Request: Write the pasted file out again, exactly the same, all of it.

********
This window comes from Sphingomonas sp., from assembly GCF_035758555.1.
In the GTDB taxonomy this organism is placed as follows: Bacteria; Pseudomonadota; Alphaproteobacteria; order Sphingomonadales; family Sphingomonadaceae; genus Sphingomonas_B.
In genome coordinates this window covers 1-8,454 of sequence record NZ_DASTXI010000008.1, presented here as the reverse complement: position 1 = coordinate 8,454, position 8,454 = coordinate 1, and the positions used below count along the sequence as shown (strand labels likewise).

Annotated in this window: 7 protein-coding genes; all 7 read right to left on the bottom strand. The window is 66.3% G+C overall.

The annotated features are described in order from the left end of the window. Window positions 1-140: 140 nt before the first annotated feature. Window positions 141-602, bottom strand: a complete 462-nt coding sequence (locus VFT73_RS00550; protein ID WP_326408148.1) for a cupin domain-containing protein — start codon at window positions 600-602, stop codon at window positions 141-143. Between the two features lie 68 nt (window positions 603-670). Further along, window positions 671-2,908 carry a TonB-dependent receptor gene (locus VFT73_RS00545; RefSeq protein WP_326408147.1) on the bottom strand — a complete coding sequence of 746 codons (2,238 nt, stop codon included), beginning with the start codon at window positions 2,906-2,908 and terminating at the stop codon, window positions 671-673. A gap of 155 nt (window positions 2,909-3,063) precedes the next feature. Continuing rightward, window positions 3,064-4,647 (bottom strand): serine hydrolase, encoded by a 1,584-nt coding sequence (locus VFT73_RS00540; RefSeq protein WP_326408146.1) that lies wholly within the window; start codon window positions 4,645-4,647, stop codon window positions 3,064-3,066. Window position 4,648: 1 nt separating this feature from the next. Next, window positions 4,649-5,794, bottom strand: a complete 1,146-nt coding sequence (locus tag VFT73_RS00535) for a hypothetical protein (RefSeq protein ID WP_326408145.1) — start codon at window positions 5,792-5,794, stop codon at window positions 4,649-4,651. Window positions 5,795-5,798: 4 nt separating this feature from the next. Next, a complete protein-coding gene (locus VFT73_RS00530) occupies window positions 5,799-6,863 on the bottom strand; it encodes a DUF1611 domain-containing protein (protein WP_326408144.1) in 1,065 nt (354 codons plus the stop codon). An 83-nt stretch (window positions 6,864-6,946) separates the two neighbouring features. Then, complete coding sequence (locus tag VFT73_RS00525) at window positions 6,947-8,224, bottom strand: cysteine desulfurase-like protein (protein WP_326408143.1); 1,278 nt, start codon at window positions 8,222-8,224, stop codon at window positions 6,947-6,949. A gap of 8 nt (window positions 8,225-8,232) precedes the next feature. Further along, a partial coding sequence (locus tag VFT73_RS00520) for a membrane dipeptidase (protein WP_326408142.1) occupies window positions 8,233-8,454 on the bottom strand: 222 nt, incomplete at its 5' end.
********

This window comes from Sphingomonas sp., from assembly GCF_035758555.1.
In the GTDB taxonomy this organism is placed as follows: Bacteria; Pseudomonadota; Alphaproteobacteria; order Sphingomonadales; family Sphingomonadaceae; genus Sphingomonas_B.
In genome coordinates this window covers 1-8,454 of sequence record NZ_DASTXI010000008.1, presented here as the reverse complement: position 1 = coordinate 8,454, position 8,454 = coordinate 1, and the positions used below count along the sequence as shown (strand labels likewise).

Annotated in this window: 7 protein-coding genes; all 7 read right to left on the bottom strand. The window is 66.3% G+C overall.

The annotated features are described in order from the left end of the window. Window positions 1-140: 140 nt before the first annotated feature. Window positions 141-602, bottom strand: a complete 462-nt coding sequence (locus VFT73_RS00550; protein ID WP_326408148.1) for a cupin domain-containing protein — start codon at window positions 600-602, stop codon at window positions 141-143. Between the two features lie 68 nt (window positions 603-670). Further along, window positions 671-2,908 carry a TonB-dependent receptor gene (locus VFT73_RS00545; RefSeq protein WP_326408147.1) on the bottom strand — a complete coding sequence of 746 codons (2,238 nt, stop codon included), beginning with the start codon at window positions 2,906-2,908 and terminating at the stop codon, window positions 671-673. A gap of 155 nt (window positions 2,909-3,063) precedes the next feature. Continuing rightward, window positions 3,064-4,647 (bottom strand): serine hydrolase, encoded by a 1,584-nt coding sequence (locus VFT73_RS00540; RefSeq protein WP_326408146.1) that lies wholly within the window; start codon window positions 4,645-4,647, stop codon window positions 3,064-3,066. Window position 4,648: 1 nt separating this feature from the next. Next, window positions 4,649-5,794, bottom strand: a complete 1,146-nt coding sequence (locus tag VFT73_RS00535) for a hypothetical protein (RefSeq protein ID WP_326408145.1) — start codon at window positions 5,792-5,794, stop codon at window positions 4,649-4,651. Window positions 5,795-5,798: 4 nt separating this feature from the next. Next, a complete protein-coding gene (locus VFT73_RS00530) occupies window positions 5,799-6,863 on the bottom strand; it encodes a DUF1611 domain-containing protein (protein WP_326408144.1) in 1,065 nt (354 codons plus the stop codon). An 83-nt stretch (window positions 6,864-6,946) separates the two neighbouring features. Then, complete coding sequence (locus tag VFT73_RS00525) at window positions 6,947-8,224, bottom strand: cysteine desulfurase-like protein (protein WP_326408143.1); 1,278 nt, start codon at window positions 8,222-8,224, stop codon at window positions 6,947-6,949. A gap of 8 nt (window positions 8,225-8,232) precedes the next feature. Further along, a partial coding sequence (locus tag VFT73_RS00520) for a membrane dipeptidase (protein WP_326408142.1) occupies window positions 8,233-8,454 on the bottom strand: 222 nt, incomplete at its 5' end.